House Panel Hears from HCR Critics

January 27, 2011 ( – The U.S. House Ways and Means Committee conducted its first health care reform hearing in Washington, D.C., hearing testimony from economists and small sized business executives.

In a statement released after the hearing, U.S. Representative Dave Camp (R-Michigan), committee chairman, said the testimony bolsters arguments advanced by opponents of the reform law that it hurts the economy by making it tougher for companies to hire new employees.

“Today’s testimony from our job creators echo the data we’ve been seeing from leading economists a health care law that is completely centered around the government buries employers in paperwork, imposes too many taxes, and drives health care costs too high,” Camp said, in the statement. “And, it doesn’t do anything to address their biggest health care concern – how to find and afford quality coverage.  Add to that how many times I heard it said, ‘we can fix the law’ and it really starts to drive home the fact the law is unworkable, unsuccessful and that we must start over and develop health care solutions that meet the needs of the very men and women we are depending on to create jobs and get our economy moving.”

The committee statement also included testimony excerpts from the hearing:

“The job-crushing effects of PPACA will flow downstream and hurt many of the small businesses that serve our company.  Additionally, we will be forced to cease new restaurant development and may forfeit the developments agreement we invested in.  That agreement cost $360,000.  This future development would amount to $22,000,000 in construction and development and spending, and 260 full-time restaurant jobs,” said Scott Womack, President Womack Restaurants, Terre Haute, Indiana. Testimony at .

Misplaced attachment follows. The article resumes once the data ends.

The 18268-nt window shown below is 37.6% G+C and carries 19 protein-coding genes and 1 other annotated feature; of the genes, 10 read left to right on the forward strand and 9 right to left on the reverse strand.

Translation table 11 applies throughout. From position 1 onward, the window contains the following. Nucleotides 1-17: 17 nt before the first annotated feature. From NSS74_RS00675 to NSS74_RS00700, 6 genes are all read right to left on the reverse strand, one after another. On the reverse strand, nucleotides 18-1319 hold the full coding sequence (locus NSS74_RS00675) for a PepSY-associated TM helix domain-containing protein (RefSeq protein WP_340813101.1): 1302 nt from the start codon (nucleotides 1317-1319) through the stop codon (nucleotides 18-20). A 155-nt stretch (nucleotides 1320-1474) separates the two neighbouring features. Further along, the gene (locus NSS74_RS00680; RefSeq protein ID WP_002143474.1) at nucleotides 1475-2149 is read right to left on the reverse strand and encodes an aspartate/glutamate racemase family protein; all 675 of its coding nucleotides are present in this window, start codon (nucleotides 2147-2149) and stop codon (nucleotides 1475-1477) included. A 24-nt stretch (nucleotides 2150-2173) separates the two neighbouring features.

“I checked the tax credit that I thought I would be eligible for, and I come up with a big fat zero. At 45 employees, there are certainly smaller businesses out there, but I don’t think anyone would consider us a big business. I have learned from other business owners with much smaller companies that the tax credit is so narrow and so limited that it would provide marginal assistance to a very low percentage of small businesses. For example, an 18-person business who pays, on average $38,000, doesn’t get anything either. The credit is temporary and goes away in a few years,” said Joe Olivio, Owner/CEO Perfect Printing, Moorestown, New Jersey. Testinmony at .

“Do the economics of PPACA ever suggest that employer’s could drop?  Yes,” said Douglas Holtz-Eakin, Phd, President American Action Forum, Washington, D.C.  “Objective analysts have uniformly concluded that the new law raises – not lowers – national health care spending.  The rising bill for national health care spending will, in turn produce sustained upward pressures on health insurance premiums.”  Testimony at